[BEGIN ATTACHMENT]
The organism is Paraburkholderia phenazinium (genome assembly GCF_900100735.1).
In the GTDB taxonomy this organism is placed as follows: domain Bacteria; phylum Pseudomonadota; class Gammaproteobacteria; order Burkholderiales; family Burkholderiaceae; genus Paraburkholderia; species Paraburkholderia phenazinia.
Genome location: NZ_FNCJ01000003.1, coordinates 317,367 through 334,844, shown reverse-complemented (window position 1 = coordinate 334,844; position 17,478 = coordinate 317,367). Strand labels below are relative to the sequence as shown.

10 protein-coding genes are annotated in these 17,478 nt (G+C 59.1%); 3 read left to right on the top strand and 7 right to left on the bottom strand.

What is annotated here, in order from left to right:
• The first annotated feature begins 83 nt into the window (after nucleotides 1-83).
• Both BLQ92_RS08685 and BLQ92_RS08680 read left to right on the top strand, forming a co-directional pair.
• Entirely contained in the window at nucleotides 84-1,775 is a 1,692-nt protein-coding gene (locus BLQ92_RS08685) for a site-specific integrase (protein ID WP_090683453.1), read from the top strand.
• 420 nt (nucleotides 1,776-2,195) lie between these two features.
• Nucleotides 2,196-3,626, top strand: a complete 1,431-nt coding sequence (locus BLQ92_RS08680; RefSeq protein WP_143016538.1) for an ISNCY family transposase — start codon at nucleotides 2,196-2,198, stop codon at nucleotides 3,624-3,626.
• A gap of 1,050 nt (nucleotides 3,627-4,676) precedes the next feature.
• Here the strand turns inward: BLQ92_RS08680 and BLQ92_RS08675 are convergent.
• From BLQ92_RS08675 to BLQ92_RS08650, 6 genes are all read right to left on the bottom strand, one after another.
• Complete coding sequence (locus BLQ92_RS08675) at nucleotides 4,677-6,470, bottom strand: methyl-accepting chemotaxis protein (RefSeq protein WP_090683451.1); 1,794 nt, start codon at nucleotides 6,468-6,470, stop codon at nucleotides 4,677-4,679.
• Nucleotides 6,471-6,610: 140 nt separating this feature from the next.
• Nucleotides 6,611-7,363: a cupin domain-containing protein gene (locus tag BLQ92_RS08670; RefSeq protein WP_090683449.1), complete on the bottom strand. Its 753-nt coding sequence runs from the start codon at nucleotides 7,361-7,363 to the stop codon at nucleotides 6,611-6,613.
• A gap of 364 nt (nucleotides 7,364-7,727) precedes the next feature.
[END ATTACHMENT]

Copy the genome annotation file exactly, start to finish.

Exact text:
The organism is Paraburkholderia phenazinium (genome assembly GCF_900100735.1).
In the GTDB taxonomy this organism is placed as follows: domain Bacteria; phylum Pseudomonadota; class Gammaproteobacteria; order Burkholderiales; family Burkholderiaceae; genus Paraburkholderia; species Paraburkholderia phenazinia.
Genome location: NZ_FNCJ01000003.1, coordinates 317,367 through 334,844, shown reverse-complemented (window position 1 = coordinate 334,844; position 17,478 = coordinate 317,367). Strand labels below are relative to the sequence as shown.

10 protein-coding genes are annotated in these 17,478 nt (G+C 59.1%); 3 read left to right on the top strand and 7 right to left on the bottom strand.

What is annotated here, in order from left to right:
• The first annotated feature begins 83 nt into the window (after nucleotides 1-83).
• Both BLQ92_RS08685 and BLQ92_RS08680 read left to right on the top strand, forming a co-directional pair.
• Entirely contained in the window at nucleotides 84-1,775 is a 1,692-nt protein-coding gene (locus BLQ92_RS08685) for a site-specific integrase (protein ID WP_090683453.1), read from the top strand.
• 420 nt (nucleotides 1,776-2,195) lie between these two features.
• Nucleotides 2,196-3,626, top strand: a complete 1,431-nt coding sequence (locus BLQ92_RS08680; RefSeq protein WP_143016538.1) for an ISNCY family transposase — start codon at nucleotides 2,196-2,198, stop codon at nucleotides 3,624-3,626.
• A gap of 1,050 nt (nucleotides 3,627-4,676) precedes the next feature.
• Here the strand turns inward: BLQ92_RS08680 and BLQ92_RS08675 are convergent.
• From BLQ92_RS08675 to BLQ92_RS08650, 6 genes are all read right to left on the bottom strand, one after another.
• Complete coding sequence (locus BLQ92_RS08675) at nucleotides 4,677-6,470, bottom strand: methyl-accepting chemotaxis protein (RefSeq protein WP_090683451.1); 1,794 nt, start codon at nucleotides 6,468-6,470, stop codon at nucleotides 4,677-4,679.
• Nucleotides 6,471-6,610: 140 nt separating this feature from the next.
• Nucleotides 6,611-7,363: a cupin domain-containing protein gene (locus tag BLQ92_RS08670; RefSeq protein WP_090683449.1), complete on the bottom strand. Its 753-nt coding sequence runs from the start codon at nucleotides 7,361-7,363 to the stop codon at nucleotides 6,611-6,613.
• A gap of 364 nt (nucleotides 7,364-7,727) precedes the next feature.